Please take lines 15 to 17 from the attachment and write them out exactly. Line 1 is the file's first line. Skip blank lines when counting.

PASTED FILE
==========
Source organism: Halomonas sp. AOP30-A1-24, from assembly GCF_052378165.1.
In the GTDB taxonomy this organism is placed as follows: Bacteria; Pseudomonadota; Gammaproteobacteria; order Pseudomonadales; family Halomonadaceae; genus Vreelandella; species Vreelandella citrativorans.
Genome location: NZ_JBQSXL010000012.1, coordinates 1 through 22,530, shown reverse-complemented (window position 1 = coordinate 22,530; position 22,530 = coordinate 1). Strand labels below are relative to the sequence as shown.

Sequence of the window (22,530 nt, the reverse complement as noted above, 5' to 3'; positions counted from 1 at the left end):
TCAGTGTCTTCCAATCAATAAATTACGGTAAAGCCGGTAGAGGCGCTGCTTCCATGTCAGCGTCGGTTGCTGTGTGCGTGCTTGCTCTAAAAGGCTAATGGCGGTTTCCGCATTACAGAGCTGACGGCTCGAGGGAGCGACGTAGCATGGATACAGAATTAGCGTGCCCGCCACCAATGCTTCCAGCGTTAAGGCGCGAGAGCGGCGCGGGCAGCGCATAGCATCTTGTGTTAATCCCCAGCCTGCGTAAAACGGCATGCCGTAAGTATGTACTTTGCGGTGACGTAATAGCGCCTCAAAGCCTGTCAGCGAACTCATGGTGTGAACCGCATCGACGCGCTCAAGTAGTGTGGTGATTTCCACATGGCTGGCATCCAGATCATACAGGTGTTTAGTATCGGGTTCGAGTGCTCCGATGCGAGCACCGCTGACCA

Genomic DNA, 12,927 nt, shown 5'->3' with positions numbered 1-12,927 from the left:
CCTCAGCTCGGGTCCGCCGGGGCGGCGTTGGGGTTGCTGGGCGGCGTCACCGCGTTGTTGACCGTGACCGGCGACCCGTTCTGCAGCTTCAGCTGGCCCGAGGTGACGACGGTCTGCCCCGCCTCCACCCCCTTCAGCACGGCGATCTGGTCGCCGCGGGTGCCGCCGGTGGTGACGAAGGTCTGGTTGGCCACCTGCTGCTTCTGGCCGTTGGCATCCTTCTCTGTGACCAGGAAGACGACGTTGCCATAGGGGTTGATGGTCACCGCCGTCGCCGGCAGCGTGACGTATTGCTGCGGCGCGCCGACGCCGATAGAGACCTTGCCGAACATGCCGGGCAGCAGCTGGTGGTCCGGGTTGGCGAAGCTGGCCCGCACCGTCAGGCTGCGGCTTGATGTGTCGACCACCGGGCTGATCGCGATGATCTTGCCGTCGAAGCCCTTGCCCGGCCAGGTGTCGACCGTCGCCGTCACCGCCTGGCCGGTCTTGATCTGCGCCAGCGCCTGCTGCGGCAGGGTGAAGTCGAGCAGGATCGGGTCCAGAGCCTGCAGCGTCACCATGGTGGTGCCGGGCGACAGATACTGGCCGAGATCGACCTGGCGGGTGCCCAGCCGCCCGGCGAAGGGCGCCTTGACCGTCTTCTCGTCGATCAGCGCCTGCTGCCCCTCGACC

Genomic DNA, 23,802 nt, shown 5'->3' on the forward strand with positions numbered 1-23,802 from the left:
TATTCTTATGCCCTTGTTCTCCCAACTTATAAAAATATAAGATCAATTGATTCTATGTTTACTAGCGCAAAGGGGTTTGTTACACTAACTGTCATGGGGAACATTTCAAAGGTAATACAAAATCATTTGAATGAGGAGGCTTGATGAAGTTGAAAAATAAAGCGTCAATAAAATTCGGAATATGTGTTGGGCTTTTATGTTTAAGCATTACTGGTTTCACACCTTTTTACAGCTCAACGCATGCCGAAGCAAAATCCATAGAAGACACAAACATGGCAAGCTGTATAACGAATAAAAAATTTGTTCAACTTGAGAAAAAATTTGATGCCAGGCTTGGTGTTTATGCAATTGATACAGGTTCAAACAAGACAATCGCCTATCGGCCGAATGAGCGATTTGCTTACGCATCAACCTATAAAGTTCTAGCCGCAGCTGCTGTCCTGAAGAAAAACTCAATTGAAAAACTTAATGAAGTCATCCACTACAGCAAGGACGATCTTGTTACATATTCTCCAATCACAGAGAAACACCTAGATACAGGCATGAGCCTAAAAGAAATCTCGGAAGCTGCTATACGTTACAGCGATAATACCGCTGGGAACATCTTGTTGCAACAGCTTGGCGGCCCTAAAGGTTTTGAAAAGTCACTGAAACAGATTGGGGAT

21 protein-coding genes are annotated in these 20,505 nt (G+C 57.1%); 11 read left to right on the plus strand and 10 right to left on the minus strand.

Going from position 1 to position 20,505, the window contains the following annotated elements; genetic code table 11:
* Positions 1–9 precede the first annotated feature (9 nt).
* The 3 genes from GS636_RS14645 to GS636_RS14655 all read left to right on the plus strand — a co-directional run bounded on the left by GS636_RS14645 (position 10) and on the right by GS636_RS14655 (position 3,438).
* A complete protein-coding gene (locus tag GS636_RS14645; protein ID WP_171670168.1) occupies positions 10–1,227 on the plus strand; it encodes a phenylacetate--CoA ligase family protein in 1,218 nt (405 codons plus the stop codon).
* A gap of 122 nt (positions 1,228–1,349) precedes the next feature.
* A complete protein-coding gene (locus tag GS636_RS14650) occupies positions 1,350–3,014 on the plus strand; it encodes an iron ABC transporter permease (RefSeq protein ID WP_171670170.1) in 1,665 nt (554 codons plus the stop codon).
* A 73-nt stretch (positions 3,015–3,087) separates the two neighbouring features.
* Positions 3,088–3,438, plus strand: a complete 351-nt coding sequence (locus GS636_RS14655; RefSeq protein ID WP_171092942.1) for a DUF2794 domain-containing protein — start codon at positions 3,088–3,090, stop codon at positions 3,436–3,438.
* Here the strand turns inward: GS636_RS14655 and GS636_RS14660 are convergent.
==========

* A gap of 122 nt (positions 1,228–1,349) precedes the next feature.
* A complete protein-coding gene (locus tag GS636_RS14650) occupies positions 1,350–3,014 on the plus strand; it encodes an iron ABC transporter permease (RefSeq protein ID WP_171670170.1) in 1,665 nt (554 codons plus the stop codon).
* A 73-nt stretch (positions 3,015–3,087) separates the two neighbouring features.